Republican Massachusetts Sen. Scott Brown on Monday called on his party’s Missouri Senate candidate to drop out following his claim that women who were victims of “legitimate” rape could not get pregnant.
“As a husband and father of two young women, I found Todd Akin’s comments about women and rape outrageous, inappropriate and wrong,” Brown said in a statement. “There is no place in our public discourse for this type of offensive thinking. Not only should he apologize, but I believe Rep. Akin’s statement was so far out of bounds that he should resign the nomination for U.S. Senate in Missouri.”
During an interview with a local TV station over the weekend, Akin had been asked if his extreme anti-abortion views applied to cases where the woman had been raped.
“It seems to me, first of all, what I understand from doctors is that’s really where—if it’s a legitimate rape, the female body has ways to try to shut that whole thing down,” Akin said.
Although Akin later insisted that he “misspoke,” Republicans quickly condemned the remarks.
“Congressman’s Akin comments on rape are insulting, inexcusable, and, frankly, wrong,” presumptive Republican presidential nominee Mitt Romney told The National Review. “Like millions of other Americans, we found them to be offensive.”
Rep. Denny Rehberg (R-MT) said that he also found Akin’s comment “offensive and reprehensible.”
But Republican strategist Karl Rove avoided repudiating Akin and quickly changed subject when he was asked about it on Fox News on Monday.
“Let’s see how it plays out here,” Rove told Fox News host Martha MacCallum. “He’s got some real explaining to do.”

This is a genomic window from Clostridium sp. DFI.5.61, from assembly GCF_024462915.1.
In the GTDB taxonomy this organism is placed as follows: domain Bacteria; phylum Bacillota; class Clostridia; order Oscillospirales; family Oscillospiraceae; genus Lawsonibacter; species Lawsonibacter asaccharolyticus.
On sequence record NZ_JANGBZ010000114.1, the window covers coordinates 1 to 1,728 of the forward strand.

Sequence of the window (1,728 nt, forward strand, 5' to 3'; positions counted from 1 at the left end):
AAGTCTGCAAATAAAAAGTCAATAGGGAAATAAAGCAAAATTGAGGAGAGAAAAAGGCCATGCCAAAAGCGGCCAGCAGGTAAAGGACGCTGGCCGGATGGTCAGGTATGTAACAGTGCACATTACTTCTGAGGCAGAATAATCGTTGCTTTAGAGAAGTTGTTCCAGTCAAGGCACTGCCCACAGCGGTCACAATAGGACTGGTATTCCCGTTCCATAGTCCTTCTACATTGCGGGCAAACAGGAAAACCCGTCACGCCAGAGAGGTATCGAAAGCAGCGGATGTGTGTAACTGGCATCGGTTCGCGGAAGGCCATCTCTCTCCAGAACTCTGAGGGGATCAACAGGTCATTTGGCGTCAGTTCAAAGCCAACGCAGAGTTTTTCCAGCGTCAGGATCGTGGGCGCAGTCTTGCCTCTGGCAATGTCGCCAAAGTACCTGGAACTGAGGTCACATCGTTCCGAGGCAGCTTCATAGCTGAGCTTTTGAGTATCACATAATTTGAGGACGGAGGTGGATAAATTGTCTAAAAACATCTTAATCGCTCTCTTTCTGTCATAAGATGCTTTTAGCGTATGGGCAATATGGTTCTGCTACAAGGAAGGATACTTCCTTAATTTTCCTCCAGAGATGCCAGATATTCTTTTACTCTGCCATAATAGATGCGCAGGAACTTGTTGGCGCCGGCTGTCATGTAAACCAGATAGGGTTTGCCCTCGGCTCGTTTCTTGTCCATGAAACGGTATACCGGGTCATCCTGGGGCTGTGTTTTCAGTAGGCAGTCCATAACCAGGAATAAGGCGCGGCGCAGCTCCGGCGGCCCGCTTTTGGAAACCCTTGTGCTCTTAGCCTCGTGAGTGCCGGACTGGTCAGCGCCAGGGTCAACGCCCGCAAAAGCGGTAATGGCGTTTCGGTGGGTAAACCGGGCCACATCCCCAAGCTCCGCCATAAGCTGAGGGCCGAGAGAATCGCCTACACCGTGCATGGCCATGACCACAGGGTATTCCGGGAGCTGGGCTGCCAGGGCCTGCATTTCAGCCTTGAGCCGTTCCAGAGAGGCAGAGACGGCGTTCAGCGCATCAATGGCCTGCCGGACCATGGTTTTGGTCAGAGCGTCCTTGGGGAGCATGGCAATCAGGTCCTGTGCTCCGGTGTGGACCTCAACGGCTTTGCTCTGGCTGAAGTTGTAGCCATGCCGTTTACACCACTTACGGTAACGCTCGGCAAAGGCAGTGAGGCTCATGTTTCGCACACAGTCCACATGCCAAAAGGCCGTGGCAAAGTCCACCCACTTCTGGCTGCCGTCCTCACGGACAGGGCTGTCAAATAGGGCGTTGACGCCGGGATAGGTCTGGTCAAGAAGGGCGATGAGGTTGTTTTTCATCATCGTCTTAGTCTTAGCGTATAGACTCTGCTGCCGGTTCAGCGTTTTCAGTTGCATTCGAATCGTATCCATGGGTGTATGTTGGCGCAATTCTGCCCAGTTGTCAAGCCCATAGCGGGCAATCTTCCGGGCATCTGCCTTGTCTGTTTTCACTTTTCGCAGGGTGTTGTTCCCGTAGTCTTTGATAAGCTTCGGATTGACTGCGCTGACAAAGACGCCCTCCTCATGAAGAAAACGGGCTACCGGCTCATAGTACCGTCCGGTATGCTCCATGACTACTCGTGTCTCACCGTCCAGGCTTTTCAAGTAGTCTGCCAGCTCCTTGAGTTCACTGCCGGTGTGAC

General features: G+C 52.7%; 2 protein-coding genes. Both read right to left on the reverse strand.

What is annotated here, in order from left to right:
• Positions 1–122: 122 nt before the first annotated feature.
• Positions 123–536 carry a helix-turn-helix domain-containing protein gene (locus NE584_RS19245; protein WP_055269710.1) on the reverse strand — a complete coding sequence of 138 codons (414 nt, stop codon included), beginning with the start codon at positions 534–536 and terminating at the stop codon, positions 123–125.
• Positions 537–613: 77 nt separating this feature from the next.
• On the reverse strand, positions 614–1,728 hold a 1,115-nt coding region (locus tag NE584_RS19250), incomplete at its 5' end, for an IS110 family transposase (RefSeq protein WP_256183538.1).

Update (11:30 a.m. ET): Conservative pundit Michelle Malkin suggested that Republicans should reconsider Akin’s nomination.
“There’s no sugar-coating or whitewashing this. It wasn’t a ‘gaffe.’ It was ignorant, garbled nonsense,” Malkin wrote. “The question for Republicans in Missouri is whether sticking by self-inflicted-wounded Akin is more important than securing a U.S. Senate majority.”
“As a woman and a mother, I found Representative Akin’s comments this weekend to be sickening and deeply offensive. There is no such thing as ‘legitimate rape.’ His remarks undermine his ability to command the respect necessary for leadership and he should step aside,” Wilson said in a statement.
Update (3:15 p.m. ET): House Minority Leader Nancy Pelosi (D-CA) called Akin’s comments “another manifestation of the total disregard and disrespect of women by Republican leaders.”
“Unfortunately, this attitude is nothing new,” Pelosi said in a statement. “Congressman Akin has already joined Congressman Paul Ryan and other House Republicans in co-sponsoring a bill to weaken the definition of ‘rape.’ It is almost impossible to believe that any political leader would suggest that any case of rape is ‘legitimate.’ The fact remains: Congressman Akin’s offensive comments are simply one more part of the Republican attack on women’s health.”
“Republicans are true to their nature – maintaining a low opinion of the rights critical to the health and security of America’s women. Americans were shocked earlier this year when Republicans would not even let a woman testify on key women’s health issues. Congressman Akin’s reprehensible remarks are inexcusable; the legislation he is co-sponsoring is disgraceful; and both must be condemned by leaders regardless of party.”
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